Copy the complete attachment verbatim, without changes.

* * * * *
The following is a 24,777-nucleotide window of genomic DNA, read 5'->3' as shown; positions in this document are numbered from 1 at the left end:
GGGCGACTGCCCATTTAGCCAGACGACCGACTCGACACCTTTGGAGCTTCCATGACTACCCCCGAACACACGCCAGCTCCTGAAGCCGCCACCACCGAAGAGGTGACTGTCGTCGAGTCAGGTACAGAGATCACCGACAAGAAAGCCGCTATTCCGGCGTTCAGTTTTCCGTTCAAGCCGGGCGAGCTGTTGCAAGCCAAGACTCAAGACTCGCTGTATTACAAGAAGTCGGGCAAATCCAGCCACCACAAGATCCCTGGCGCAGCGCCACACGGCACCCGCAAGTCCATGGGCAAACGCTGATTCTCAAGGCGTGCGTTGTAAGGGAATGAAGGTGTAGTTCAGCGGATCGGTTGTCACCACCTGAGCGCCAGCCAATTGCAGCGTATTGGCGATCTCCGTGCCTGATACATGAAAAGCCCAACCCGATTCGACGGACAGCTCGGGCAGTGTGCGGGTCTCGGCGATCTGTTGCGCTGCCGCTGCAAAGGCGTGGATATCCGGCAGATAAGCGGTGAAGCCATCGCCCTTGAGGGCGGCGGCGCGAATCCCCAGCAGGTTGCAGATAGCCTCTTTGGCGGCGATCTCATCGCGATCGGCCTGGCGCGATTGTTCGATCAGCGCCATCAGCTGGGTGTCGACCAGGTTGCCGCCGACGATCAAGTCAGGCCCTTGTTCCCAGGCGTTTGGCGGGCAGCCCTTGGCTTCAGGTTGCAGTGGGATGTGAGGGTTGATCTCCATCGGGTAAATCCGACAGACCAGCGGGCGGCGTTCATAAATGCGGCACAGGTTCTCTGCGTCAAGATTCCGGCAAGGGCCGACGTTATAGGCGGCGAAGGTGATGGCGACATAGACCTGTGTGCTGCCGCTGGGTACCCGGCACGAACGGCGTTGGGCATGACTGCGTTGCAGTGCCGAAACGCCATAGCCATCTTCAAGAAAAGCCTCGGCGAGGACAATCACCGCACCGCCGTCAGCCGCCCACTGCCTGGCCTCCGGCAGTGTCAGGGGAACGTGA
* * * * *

The following is a 24,777-nucleotide window of genomic DNA, read 5'->3' as shown; positions in this document are numbered from 1 at the left end:
GGGCGACTGCCCATTTAGCCAGACGACCGACTCGACACCTTTGGAGCTTCCATGACTACCCCCGAACACACGCCAGCTCCTGAAGCCGCCACCACCGAAGAGGTGACTGTCGTCGAGTCAGGTACAGAGATCACCGACAAGAAAGCCGCTATTCCGGCGTTCAGTTTTCCGTTCAAGCCGGGCGAGCTGTTGCAAGCCAAGACTCAAGACTCGCTGTATTACAAGAAGTCGGGCAAATCCAGCCACCACAAGATCCCTGGCGCAGCGCCACACGGCACCCGCAAGTCCATGGGCAAACGCTGATTCTCAAGGCGTGCGTTGTAAGGGAATGAAGGTGTAGTTCAGCGGATCGGTTGTCACCACCTGAGCGCCAGCCAATTGCAGCGTATTGGCGATCTCCGTGCCTGATACATGAAAAGCCCAACCCGATTCGACGGACAGCTCGGGCAGTGTGCGGGTCTCGGCGATCTGTTGCGCTGCCGCTGCAAAGGCGTGGATATCCGGCAGATAAGCGGTGAAGCCATCGCCCTTGAGGGCGGCGGCGCGAATCCCCAGCAGGTTGCAGATAGCCTCTTTGGCGGCGATCTCATCGCGATCGGCCTGGCGCGATTGTTCGATCAGCGCCATCAGCTGGGTGTCGACCAGGTTGCCGCCGACGATCAAGTCAGGCCCTTGTTCCCAGGCGTTTGGCGGGCAGCCCTTGGCTTCAGGTTGCAGTGGGATGTGAGGGTTGATCTCCATCGGGTAAATCCGACAGACCAGCGGGCGGCGTTCATAAATGCGGCACAGGTTCTCTGCGTCAAGATTCCGGCAAGGGCCGACGTTATAGGCGGCGAAGGTGATGGCGACATAGACCTGTGTGCTGCCGCTGGGTACCCGGCACGAACGGCGTTGGGCATGACTGCGTTGCAGTGCCGAAACGCCATAGCCATCTTCAAGAAAAGCCTCGGCGAGGACAATCACCGCACCGCCGTCAGCCGCCCACTGCCTGGCCTCCGGCAGTGTCAGGGGAACGTGA